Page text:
A documentary filmmaker for over thirty years and a teacher of filmmaking and video production for as many years, Michael Markee has taught and made films and videos with a passion for much of his life.
The first commercial documentary he made was on Oregon poet laureate, William Stafford, entitled “What The River Says.” Beginning his career as an English teacher, Markee worked with teacher and poet Vince Wixon on this and another documentary on Stafford entitled “The Life of The Poem.” After Stafford’s death in 1993, Markee made a third documentary about Stafford, “The Methow River Poems,” a video about Bill’s involvement in writing poems for signs along the Washington Northern Cascade highway.
Markee’s next project was again with Vince Wixon and TTTD Productions, a documentary on Japanese American poet and professor, Lawson Inada. Lawson had spent four years in internment camps as a child during World War Two and this experience led to the award winning documentary, “What It Means To Be Free.”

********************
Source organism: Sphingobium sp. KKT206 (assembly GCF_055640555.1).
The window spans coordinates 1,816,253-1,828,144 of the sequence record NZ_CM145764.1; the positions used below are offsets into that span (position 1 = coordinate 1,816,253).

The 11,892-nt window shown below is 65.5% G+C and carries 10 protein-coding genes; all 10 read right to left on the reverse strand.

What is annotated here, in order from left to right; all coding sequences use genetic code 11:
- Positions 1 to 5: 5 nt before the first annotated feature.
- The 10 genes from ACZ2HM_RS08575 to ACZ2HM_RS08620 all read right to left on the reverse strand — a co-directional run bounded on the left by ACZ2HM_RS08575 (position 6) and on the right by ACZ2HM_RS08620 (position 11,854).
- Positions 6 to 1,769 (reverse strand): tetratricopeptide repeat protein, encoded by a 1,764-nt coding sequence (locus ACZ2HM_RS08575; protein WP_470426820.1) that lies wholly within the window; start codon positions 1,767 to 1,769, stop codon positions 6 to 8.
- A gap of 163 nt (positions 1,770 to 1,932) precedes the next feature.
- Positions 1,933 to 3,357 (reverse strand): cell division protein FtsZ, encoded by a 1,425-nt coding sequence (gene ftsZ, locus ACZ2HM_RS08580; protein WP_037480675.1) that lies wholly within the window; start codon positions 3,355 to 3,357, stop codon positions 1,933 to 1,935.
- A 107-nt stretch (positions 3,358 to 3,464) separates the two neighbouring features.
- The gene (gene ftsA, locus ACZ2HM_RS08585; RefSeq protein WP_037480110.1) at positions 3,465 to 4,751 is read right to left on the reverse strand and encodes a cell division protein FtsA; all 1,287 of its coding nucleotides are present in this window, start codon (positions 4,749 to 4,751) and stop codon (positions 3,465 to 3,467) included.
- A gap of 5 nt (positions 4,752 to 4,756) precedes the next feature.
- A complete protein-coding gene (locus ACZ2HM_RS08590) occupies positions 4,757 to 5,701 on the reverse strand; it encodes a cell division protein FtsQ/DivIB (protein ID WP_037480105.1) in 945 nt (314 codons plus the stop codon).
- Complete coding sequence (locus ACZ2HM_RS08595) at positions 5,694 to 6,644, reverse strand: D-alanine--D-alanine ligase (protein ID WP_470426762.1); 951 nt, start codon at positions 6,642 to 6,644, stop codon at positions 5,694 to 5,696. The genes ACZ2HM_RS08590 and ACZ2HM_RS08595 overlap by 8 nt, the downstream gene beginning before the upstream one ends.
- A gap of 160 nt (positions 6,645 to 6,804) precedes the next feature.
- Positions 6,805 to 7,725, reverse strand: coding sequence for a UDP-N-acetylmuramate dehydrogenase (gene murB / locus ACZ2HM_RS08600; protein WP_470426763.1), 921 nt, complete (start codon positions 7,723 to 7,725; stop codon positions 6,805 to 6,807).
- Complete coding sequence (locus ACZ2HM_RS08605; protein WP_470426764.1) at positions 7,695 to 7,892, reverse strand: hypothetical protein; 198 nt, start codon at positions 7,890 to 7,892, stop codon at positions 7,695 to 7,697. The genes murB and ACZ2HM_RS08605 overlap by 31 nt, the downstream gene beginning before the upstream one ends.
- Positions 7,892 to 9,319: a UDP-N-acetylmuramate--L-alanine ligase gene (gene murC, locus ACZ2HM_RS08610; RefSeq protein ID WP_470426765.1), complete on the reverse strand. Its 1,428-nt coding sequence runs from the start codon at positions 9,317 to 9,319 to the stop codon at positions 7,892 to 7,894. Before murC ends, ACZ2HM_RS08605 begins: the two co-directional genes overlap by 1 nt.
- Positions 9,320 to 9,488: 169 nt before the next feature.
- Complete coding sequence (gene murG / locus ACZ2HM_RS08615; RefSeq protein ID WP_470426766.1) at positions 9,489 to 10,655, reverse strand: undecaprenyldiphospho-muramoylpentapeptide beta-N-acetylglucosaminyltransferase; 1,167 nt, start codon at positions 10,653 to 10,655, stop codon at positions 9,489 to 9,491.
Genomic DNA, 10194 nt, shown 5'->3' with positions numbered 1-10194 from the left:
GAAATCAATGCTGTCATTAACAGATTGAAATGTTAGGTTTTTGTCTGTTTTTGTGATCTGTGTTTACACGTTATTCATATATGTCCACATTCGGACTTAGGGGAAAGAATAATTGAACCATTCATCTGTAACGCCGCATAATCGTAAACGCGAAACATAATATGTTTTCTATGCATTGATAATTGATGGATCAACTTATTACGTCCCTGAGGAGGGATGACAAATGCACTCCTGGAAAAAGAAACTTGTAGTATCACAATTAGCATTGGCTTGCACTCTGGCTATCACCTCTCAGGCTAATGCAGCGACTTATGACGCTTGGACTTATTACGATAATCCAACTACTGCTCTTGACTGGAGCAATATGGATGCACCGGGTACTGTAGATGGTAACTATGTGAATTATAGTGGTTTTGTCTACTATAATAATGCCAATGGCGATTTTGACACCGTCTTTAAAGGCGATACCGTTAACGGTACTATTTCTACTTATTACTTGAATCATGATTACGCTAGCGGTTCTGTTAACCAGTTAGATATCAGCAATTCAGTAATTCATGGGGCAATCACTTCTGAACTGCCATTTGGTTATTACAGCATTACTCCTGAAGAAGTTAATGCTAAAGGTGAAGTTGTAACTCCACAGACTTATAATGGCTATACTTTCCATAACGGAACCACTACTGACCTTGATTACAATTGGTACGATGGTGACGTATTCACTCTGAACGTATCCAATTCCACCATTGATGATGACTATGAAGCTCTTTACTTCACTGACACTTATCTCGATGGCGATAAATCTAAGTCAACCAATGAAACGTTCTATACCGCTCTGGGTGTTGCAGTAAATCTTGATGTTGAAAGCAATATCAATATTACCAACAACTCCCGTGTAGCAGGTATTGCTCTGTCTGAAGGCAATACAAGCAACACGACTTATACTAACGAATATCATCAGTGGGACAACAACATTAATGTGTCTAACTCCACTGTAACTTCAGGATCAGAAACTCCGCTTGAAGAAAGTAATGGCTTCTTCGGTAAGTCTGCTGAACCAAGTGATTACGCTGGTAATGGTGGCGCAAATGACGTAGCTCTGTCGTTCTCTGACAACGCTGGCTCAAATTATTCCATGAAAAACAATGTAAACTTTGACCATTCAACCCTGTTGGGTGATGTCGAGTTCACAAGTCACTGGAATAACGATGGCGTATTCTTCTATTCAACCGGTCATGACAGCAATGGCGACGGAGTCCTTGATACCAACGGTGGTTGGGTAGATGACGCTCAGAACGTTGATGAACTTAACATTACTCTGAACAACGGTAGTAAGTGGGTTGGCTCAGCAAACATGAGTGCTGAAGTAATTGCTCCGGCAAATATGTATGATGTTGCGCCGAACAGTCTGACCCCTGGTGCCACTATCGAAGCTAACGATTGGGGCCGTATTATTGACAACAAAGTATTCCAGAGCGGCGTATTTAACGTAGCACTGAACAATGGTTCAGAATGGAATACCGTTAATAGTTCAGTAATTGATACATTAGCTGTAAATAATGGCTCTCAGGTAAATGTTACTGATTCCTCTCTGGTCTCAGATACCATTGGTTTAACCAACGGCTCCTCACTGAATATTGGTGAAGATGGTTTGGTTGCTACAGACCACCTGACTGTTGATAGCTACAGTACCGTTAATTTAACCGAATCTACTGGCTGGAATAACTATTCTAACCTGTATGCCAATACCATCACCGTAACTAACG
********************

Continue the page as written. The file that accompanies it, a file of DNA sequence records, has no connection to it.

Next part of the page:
In 2000 Markee retired from teaching, forming his own company, Markee Productions and began a two and a half year project working with artists and artisans from Salem Oregon as they transformed a two and a half story stainless steel ball formerly used in the paper-making process into a work of art. “Creating A New World,” the documentary was released in 2004.
When he was working on the “Eco-Earth Globe” project, Markee met Jay Dusard who was teaching a photography workshop in Bishop Califonia and a friendship developed that led to a three year project that was finished in the summer of 2005, “Jay Dusard: Keeping The West Western.” Being a photographer himself, Markee found working with Jay Dusard a constant education from one of the great master black and white photographers and darkroom printers of the world.
“Every project is an eduction,” Markee says. Currently he is working on the fourth draft of a novel and is considering writing a couple of screenplays as well as looking for the next documentary project.